Objective: To identify the source of delayed visual evoked potential (VEP) latencies in the fellow eyes of patients with optic neuritis (ON) and determine whether these latencies stem from clinically silent demyelination or reflect an adaptive process for synchronization with the affected eyes.
Methods: The study sample comprised 17 patients whom we followed for 12 to 26 months after unilateral first-ever ON diagnosis and 17 age-matched controls. To avoid confounding effects of axonal loss, only intact fellow eyes (except for VEPs) were included. Subjects underwent standard visual evaluation, motion perception, as well as static and time-constrained stereo tasks. Assessments included VEP, optical coherence tomography, high-resolution MRI, and diffusion tensor imaging.
Results: We observed delayed VEP peaks (P100) in both affected and fellow eyes. However, while these were derived from prolonged time-to-start in the affected eyes, supporting the existence of demyelination, time-to-start in the fellow eyes was intact. VEP latencies in the fellow eyes could not be explained by demyelinative lesions along postchiasmal pathways (assessed by diffusion tensor imaging). Delayed peaks in fellow eyes resulted from a wider waveform, which evolved over time and occurred with a concomitant decrease in the gap in time between VEP peaks of both eyes. These changes offered a functional advantage; synchronization of inputs highly correlated with improved time-constrained binocular perception.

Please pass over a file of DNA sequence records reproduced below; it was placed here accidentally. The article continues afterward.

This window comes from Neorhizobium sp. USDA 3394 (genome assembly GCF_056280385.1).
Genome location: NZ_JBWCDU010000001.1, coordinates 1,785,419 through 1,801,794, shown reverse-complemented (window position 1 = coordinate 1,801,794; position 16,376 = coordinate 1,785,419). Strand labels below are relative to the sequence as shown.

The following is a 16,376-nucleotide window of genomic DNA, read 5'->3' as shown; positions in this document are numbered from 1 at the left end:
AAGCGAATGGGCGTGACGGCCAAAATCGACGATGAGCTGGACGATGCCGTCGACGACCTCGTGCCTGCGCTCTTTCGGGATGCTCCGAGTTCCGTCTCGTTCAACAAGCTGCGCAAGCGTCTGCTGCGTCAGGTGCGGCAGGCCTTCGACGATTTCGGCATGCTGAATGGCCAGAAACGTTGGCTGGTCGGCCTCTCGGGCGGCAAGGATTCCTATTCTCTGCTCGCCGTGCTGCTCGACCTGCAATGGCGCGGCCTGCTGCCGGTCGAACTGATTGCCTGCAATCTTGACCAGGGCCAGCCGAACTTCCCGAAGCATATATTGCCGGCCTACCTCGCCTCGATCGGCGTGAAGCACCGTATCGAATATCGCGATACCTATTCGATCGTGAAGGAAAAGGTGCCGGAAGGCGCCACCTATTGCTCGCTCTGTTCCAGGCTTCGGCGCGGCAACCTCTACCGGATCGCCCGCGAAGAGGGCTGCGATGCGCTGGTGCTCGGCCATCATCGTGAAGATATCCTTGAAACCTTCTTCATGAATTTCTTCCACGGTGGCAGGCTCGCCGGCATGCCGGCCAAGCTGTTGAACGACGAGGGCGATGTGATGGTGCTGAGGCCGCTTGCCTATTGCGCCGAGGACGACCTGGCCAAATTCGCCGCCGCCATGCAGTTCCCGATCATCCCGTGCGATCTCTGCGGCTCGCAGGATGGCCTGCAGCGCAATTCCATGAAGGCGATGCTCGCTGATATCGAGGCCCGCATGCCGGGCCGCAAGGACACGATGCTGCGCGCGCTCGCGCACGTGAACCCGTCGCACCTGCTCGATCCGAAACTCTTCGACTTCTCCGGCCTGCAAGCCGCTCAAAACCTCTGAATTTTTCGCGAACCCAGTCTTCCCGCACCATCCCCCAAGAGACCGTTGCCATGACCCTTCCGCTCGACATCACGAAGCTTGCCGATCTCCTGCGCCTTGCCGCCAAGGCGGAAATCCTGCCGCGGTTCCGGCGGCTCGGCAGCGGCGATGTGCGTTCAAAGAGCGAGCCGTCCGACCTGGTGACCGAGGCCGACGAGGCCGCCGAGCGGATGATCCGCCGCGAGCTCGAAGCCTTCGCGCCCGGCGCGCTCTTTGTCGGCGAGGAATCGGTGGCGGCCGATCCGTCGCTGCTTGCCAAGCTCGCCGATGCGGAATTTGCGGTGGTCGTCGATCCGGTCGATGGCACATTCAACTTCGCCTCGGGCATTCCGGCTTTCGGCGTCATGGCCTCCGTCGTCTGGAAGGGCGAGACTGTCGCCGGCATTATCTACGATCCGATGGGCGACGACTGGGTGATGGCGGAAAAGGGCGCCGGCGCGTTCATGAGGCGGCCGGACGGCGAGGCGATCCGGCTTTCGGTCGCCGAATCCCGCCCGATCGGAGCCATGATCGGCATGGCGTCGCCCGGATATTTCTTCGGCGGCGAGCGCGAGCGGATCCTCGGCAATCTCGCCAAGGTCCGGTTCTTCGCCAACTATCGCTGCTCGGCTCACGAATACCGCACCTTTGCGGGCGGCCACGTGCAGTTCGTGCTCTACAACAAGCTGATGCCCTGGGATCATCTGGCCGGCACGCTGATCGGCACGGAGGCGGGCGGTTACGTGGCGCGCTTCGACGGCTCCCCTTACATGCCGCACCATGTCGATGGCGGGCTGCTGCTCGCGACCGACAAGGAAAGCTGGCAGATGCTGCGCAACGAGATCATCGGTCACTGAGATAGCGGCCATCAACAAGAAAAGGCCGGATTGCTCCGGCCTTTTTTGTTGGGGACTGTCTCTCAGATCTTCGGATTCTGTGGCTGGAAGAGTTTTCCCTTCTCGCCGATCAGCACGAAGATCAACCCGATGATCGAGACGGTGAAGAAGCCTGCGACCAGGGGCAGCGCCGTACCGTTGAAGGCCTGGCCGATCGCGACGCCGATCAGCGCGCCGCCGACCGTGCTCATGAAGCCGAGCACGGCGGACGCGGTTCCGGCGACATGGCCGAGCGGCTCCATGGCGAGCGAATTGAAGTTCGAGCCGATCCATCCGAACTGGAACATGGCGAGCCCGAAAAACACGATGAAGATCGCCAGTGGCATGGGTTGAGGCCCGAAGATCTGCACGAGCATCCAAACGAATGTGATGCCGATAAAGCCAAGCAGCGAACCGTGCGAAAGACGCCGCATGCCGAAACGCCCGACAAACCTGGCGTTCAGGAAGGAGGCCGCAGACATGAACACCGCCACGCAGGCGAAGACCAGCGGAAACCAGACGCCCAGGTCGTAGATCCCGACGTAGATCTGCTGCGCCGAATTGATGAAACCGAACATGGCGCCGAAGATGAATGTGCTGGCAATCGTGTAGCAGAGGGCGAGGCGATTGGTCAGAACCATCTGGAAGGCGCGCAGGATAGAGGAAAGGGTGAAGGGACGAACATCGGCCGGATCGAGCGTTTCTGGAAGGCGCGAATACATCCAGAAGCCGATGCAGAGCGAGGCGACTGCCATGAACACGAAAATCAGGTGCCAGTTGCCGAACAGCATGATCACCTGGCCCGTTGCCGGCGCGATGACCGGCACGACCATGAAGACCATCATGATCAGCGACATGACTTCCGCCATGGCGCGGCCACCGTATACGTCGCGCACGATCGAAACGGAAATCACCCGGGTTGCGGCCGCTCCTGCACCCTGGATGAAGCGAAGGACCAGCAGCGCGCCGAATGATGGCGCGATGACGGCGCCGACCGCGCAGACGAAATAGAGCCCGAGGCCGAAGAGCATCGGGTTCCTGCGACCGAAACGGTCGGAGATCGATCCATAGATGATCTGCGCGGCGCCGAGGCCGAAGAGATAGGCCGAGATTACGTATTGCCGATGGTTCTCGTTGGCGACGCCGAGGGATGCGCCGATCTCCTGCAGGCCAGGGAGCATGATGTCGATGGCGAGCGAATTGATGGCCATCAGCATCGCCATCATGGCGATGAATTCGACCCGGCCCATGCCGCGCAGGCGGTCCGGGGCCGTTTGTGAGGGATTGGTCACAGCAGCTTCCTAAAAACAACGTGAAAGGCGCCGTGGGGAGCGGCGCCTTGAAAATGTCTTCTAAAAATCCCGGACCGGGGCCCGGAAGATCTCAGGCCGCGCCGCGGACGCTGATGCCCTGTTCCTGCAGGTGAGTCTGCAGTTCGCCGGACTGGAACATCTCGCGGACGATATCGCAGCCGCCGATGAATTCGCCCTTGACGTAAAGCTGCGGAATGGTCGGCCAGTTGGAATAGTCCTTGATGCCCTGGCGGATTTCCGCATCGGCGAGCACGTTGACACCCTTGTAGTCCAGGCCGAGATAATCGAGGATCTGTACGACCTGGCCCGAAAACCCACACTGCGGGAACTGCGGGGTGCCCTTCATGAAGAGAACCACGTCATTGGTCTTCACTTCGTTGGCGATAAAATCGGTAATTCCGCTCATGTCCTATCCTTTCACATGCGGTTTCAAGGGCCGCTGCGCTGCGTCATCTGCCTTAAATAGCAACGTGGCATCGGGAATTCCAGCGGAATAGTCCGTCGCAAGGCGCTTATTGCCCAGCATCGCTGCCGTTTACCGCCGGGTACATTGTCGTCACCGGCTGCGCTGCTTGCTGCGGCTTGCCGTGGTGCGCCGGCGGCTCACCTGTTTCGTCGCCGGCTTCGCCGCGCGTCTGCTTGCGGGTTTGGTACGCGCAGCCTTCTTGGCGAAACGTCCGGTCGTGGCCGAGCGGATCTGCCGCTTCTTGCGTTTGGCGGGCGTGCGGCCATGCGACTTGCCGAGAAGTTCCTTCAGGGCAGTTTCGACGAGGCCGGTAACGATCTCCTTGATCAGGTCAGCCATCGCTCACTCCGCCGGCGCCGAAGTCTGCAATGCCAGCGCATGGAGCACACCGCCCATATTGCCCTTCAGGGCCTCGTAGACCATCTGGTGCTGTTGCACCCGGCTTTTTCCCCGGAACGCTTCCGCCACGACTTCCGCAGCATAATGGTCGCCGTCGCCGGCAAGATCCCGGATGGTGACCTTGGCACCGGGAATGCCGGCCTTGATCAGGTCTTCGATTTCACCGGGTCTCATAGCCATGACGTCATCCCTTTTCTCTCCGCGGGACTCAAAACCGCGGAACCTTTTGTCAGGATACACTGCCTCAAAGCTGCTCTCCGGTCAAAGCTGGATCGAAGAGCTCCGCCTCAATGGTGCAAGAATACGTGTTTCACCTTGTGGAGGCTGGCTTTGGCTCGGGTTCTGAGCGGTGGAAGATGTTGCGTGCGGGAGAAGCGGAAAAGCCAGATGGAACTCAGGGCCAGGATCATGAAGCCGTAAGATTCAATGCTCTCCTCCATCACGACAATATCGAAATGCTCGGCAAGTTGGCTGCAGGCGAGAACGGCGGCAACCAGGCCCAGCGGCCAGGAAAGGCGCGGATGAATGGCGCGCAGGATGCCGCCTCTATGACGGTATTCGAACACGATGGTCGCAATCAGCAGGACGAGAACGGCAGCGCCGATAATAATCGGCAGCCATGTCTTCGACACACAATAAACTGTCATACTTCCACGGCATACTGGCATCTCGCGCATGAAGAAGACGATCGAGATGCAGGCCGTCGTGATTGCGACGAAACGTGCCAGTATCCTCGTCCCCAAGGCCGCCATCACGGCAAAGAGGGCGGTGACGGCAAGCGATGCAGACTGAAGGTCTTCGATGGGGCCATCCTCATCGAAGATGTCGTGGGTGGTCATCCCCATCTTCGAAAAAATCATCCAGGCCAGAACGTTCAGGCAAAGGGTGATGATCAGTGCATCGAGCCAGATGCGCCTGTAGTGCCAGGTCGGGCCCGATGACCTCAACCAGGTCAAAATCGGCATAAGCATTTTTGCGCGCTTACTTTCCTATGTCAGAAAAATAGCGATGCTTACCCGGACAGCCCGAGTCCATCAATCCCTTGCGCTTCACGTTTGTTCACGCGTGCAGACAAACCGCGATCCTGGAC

Conclusion: Delayed latencies in the fellow eyes may reflect adaptive mechanisms at the cortical level that improve binocular integration over time to adjust for the damage incurred. These data provide a unique demonstration of temporal reorganization that compensates for delayed transmittal of visual information to the cortex.